Some say that beauty is only skin deep, but many of us know that appearance speaks a lot especially during a first impression. Many women who have psoriasis say it does not just affect their skin, it also affects their quality of life. According to the National Psoriasis Foundation, it can have a big social and psychological impact on daily life with 60% of sufferers reporting their skin disorder interferes with their ability to enjoy life causing issues such as embarrassment, stress and depression.
Psoriasis is a chronic skin disorder characterized by raised, reddened, round circumscribed plaques covered by silvery white scales. These lesions may be itchy or painful and sometimes will crack and bleed. It is unpredictable and irritating and often occurs on the knees, elbows and scalp and can also affect the upper body, palms and soles of the feet. As with any chronic illness, the skin manifestations may occur and disappear throughout life, with no predictable pattern of recurrence.
“Psoriasis can occur in different forms,” says Pa Lee, BSN, FNP of Catawba Valley Family Medicine – Claremont. “The most common one is plaque psoriasis. This type of psoriasis usually presents with symmetrically distributed cutaneous plaques most commonly found on the scalp, elbows, knees and back. Initially, the lesions are papules that form into a well-designed margin that are raised above the surrounding normal skin. There is usually a thick silvery scale, although recent bathing may remove the scale and lotion moisturizers may make the scale temporarily invisible.”
The plaques can range anywhere from less than one to more than 10cm in diameter. They can be asymptomatic or itchy, painful and irritated enough to crack the skin. The plaques in darker-skinned people may appear purple.
Genes hold instructions for cells dictating how the body looks and control how the body works. Normally, the keratinocyte cells migrate from the innermost skin layer to the outer skin layer in about 14 days and slough off after 14 days. However, with psoriasis, the genes that control the immune system receive a mixed up signal resulting in promotion of inflammation, turning the skins cells on overdrive. Due to the overdrive, the cells have a shorter cycle of growth completing the journey in only four to seven days instead of the typical 14 days. The shorter journey causes the cells to be immature. These immature cells then produce an abnormal keratin that forms thick, flaky scales on the skin’s surface. The increased cell metabolism causes increased vascularity, which contributes to the redness of the lesions.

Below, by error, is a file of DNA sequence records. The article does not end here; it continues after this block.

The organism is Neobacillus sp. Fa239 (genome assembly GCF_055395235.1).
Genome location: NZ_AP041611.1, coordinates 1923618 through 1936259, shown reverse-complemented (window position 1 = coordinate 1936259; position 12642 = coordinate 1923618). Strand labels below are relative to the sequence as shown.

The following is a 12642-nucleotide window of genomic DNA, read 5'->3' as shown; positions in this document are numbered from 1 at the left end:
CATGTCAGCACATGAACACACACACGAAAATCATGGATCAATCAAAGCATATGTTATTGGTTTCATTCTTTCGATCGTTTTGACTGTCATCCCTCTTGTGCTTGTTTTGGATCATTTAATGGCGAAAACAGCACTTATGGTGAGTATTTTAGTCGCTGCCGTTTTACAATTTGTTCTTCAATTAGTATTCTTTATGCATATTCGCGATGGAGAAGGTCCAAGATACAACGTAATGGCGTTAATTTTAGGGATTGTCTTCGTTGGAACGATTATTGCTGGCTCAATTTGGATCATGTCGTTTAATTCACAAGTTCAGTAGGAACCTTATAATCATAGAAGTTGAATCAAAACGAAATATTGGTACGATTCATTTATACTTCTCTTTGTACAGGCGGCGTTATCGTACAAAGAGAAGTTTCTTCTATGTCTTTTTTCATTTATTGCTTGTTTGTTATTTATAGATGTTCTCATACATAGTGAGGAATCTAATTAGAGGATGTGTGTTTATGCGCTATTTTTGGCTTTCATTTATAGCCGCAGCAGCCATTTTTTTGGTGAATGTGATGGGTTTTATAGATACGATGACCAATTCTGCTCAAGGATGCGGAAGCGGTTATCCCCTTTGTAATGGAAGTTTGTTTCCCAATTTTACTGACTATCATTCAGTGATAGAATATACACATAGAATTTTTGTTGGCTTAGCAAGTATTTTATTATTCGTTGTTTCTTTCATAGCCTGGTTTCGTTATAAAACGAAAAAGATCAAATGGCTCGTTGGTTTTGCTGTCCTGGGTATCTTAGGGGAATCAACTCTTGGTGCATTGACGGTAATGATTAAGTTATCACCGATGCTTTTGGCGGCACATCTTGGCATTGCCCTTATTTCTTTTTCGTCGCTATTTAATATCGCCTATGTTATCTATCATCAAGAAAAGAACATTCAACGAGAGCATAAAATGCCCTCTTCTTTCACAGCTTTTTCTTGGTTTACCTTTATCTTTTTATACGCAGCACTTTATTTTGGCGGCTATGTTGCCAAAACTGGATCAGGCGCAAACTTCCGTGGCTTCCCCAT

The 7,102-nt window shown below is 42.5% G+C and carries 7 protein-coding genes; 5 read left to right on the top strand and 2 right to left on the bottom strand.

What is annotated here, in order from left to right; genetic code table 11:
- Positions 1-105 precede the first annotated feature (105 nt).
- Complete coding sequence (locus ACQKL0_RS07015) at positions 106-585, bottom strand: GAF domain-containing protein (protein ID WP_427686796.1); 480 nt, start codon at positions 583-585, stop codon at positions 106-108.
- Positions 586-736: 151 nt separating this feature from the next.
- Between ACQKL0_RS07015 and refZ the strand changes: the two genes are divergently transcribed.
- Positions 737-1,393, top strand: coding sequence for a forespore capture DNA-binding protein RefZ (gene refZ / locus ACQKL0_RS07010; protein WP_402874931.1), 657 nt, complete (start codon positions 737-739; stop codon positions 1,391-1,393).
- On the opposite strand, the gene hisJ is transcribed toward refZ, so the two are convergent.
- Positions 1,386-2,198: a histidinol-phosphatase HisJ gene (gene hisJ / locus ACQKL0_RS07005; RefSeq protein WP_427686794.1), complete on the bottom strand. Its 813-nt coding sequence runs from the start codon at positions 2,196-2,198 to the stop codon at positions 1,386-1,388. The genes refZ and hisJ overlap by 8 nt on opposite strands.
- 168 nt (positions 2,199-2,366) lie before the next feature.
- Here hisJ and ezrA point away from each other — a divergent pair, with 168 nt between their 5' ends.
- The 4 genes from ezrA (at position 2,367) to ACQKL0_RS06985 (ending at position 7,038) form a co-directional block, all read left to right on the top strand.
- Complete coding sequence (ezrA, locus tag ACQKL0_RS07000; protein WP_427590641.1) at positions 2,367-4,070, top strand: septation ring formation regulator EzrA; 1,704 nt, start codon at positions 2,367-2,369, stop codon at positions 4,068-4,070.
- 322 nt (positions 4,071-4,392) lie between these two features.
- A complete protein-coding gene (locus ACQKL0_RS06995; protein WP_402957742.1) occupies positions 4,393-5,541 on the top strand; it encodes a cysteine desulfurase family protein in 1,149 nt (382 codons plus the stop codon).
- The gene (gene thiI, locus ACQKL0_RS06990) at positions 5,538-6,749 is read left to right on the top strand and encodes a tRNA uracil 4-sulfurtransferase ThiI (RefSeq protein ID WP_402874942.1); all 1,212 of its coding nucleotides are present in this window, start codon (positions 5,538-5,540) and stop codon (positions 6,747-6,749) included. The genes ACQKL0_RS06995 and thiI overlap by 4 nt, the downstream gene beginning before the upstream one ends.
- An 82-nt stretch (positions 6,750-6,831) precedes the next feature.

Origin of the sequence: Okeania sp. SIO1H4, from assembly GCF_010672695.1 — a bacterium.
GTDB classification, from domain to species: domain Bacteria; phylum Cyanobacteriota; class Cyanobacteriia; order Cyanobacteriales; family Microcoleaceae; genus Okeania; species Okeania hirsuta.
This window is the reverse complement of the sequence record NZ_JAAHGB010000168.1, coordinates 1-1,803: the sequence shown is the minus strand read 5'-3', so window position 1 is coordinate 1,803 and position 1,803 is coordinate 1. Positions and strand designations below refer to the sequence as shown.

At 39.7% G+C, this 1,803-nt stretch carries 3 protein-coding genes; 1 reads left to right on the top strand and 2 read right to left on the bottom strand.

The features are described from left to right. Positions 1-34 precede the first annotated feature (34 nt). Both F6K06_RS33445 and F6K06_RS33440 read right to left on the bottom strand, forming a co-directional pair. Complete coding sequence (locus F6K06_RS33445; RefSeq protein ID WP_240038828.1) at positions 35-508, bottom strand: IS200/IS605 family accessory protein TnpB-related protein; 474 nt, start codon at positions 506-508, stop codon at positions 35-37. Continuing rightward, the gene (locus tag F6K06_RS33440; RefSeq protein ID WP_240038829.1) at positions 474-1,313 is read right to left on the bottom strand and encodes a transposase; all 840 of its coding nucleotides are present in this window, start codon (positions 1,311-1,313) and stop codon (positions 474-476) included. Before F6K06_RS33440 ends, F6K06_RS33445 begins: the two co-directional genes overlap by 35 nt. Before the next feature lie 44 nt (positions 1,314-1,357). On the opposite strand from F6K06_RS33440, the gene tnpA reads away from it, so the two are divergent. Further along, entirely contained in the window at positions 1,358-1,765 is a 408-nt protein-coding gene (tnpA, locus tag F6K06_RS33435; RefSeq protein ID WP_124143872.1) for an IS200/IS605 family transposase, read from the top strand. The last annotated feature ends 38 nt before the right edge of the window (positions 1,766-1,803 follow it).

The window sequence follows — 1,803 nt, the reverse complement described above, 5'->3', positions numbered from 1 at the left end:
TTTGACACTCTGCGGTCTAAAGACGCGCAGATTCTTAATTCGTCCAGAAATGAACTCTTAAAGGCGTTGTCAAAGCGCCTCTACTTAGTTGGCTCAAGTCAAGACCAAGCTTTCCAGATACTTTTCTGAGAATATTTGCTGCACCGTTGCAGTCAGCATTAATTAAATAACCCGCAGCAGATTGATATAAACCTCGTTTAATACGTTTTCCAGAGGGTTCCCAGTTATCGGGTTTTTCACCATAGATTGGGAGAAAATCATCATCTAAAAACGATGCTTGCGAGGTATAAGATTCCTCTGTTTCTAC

Risk factors for psoriasis include genes, sunlight, stress, seasonal changes, hormone changes, drugs and infections. About 40% of patients with a family history of psoriasis in first-degree relatives get the disease.
Lee says, “Flare-ups are dependent on the person. What may cause one person to flare-up may not trigger the other person’s flare-ups. Permanent remission of psoriasis is rare. The prognosis depends on the type, extent and severity of the attack. While there is no cure for psoriasis, a variety of medications and treatments may be prescribed.”
Current Psoriasis Treatments
Topical medications may be used to decrease the inflammation and delay psoriasis’ growth journey. Examples of topical medications include steroid creams, tar preparations, anthralin and calcipotriene. Other treatments include photochemotherapy and ultraviolet (UV) light therapy. In photochemotherapy, the drug psoralen is combined with UV A light. This type of treatment causes tanning, and direct sunlight must be avoided for eight to twelve hours afterwards. Photochemotherapy has a high success rate; however, it is used far less often today due to the increased risk of developing skin cancer. UV B lights have been shown to decrease the growth rate of skin cells. UV light therapy is given in gradually increasing exposure times, until there is a subtle redness like a mild sunburn. Treatments are usually given daily and measured in seconds of exposure. Patients receiving UV light therapy are less likely to develop cancer and it is considered almost as effective as photochemotherapy.
Newer treatments for psoriasis are biologic drugs derived from human or animal proteins with the focus on controlling the body’s immune response. Patients often find relief when combining these medications with topical moisturizers or creams applied regularly to prevent dry skin that becomes irritated and itchy. Bathing in lukewarm water with salt, oil, or oatmeal added can also be helpful. Apply sunscreen with SPF of 30 or higher with zinc oxide to areas that do not have psoriasis. Smoking and alcohol consumption have also been shown in studies to aggravate psoriasis.
If you have psoriasis, ask your healthcare provider about the latest treatments and how to manage the emotional stress that accompanies the condition. Pa Lee, BSN, FNP works at Catawba Valley Family Medicine – Claremont at 2890 South Lookout Street in Claremont. For more information, or to schedule an appointment at the practice, please call 828.459.7324.